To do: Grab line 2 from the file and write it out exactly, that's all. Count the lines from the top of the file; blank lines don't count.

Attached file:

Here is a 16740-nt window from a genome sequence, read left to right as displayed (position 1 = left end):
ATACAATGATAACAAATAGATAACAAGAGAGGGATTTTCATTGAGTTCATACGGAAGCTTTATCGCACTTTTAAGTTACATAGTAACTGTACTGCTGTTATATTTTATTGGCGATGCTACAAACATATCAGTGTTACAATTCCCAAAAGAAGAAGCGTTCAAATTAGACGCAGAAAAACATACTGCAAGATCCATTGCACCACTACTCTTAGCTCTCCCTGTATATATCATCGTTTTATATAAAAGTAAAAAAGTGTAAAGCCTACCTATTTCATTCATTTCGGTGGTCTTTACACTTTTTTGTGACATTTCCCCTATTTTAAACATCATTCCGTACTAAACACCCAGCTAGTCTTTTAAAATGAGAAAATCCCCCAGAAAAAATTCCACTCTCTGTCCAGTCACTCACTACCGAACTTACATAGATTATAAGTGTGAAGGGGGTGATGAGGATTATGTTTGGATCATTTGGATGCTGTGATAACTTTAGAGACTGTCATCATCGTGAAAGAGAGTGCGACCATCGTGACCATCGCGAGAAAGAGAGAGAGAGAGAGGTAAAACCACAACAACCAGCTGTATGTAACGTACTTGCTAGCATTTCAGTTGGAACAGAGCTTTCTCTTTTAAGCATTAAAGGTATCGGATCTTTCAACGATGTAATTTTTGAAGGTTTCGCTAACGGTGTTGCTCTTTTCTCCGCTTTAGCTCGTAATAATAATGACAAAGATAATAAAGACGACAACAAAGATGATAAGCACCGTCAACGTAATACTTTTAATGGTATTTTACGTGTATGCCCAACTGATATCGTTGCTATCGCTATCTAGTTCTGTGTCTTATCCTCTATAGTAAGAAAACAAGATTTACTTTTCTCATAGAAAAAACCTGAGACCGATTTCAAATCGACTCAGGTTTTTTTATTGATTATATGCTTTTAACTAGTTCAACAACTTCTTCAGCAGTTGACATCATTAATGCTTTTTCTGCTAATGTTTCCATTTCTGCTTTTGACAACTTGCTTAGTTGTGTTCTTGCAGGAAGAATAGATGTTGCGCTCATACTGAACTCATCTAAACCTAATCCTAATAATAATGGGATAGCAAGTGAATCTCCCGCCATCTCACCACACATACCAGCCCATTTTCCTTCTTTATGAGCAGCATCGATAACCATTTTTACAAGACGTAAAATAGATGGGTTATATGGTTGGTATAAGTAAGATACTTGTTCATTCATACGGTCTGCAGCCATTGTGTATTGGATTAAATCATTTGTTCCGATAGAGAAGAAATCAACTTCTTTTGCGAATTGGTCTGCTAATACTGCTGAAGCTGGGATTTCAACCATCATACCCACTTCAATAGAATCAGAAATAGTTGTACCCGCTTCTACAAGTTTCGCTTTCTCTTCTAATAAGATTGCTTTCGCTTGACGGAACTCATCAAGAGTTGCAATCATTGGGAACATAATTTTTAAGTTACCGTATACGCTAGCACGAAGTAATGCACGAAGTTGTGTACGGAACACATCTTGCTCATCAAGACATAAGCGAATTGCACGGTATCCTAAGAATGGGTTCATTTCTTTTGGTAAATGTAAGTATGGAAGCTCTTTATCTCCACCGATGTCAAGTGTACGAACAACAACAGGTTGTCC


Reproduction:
ATACAATGATAACAAATAGATAACAAGAGAGGGATTTTCATTGAGTTCATACGGAAGCTTTATCGCACTTTTAAGTTACATAGTAACTGTACTGCTGTTATATTTTATTGGCGATGCTACAAACATATCAGTGTTACAATTCCCAAAAGAAGAAGCGTTCAAATTAGACGCAGAAAAACATACTGCAAGATCCATTGCACCACTACTCTTAGCTCTCCCTGTATATATCATCGTTTTATATAAAAGTAAAAAAGTGTAAAGCCTACCTATTTCATTCATTTCGGTGGTCTTTACACTTTTTTGTGACATTTCCCCTATTTTAAACATCATTCCGTACTAAACACCCAGCTAGTCTTTTAAAATGAGAAAATCCCCCAGAAAAAATTCCACTCTCTGTCCAGTCACTCACTACCGAACTTACATAGATTATAAGTGTGAAGGGGGTGATGAGGATTATGTTTGGATCATTTGGATGCTGTGATAACTTTAGAGACTGTCATCATCGTGAAAGAGAGTGCGACCATCGTGACCATCGCGAGAAAGAGAGAGAGAGAGAGGTAAAACCACAACAACCAGCTGTATGTAACGTACTTGCTAGCATTTCAGTTGGAACAGAGCTTTCTCTTTTAAGCATTAAAGGTATCGGATCTTTCAACGATGTAATTTTTGAAGGTTTCGCTAACGGTGTTGCTCTTTTCTCCGCTTTAGCTCGTAATAATAATGACAAAGATAATAAAGACGACAACAAAGATGATAAGCACCGTCAACGTAATACTTTTAATGGTATTTTACGTGTATGCCCAACTGATATCGTTGCTATCGCTATCTAGTTCTGTGTCTTATCCTCTATAGTAAGAAAACAAGATTTACTTTTCTCATAGAAAAAACCTGAGACCGATTTCAAATCGACTCAGGTTTTTTTATTGATTATATGCTTTTAACTAGTTCAACAACTTCTTCAGCAGTTGACATCATTAATGCTTTTTCTGCTAATGTTTCCATTTCTGCTTTTGACAACTTGCTTAGTTGTGTTCTTGCAGGAAGAATAGATGTTGCGCTCATACTGAACTCATCTAAACCTAATCCTAATAATAATGGGATAGCAAGTGAATCTCCCGCCATCTCACCACACATACCAGCCCATTTTCCTTCTTTATGAGCAGCATCGATAACCATTTTTACAAGACGTAAAATAGATGGGTTATATGGTTGGTATAAGTAAGATACTTGTTCATTCATACGGTCTGCAGCCATTGTGTATTGGATTAAATCATTTGTTCCGATAGAGAAGAAATCAACTTCTTTTGCGAATTGGTCTGCTAATACTGCTGAAGCTGGGATTTCAACCATCATACCCACTTCAATAGAATCAGAAATAGTTGTACCCGCTTCTACAAGTTTCGCTTTCTCTTCTAATAAGATTGCTTTCGCTTGACGGAACTCATCAAGAGTTGCAATCATTGGGAACATAATTTTTAAGTTACCGTATACGCTAGCACGAAGTAATGCACGAAGTTGTGTACGGAACACATCTTGCTCATCAAGACATAAGCGAATTGCACGGTATCCTAAGAATGGGTTCATTTCTTTTGGTAAATGTAAGTATGGAAGCTCTTTATCTCCACCGATGTCAAGTGTACGAACAACAACAGGTTGTCC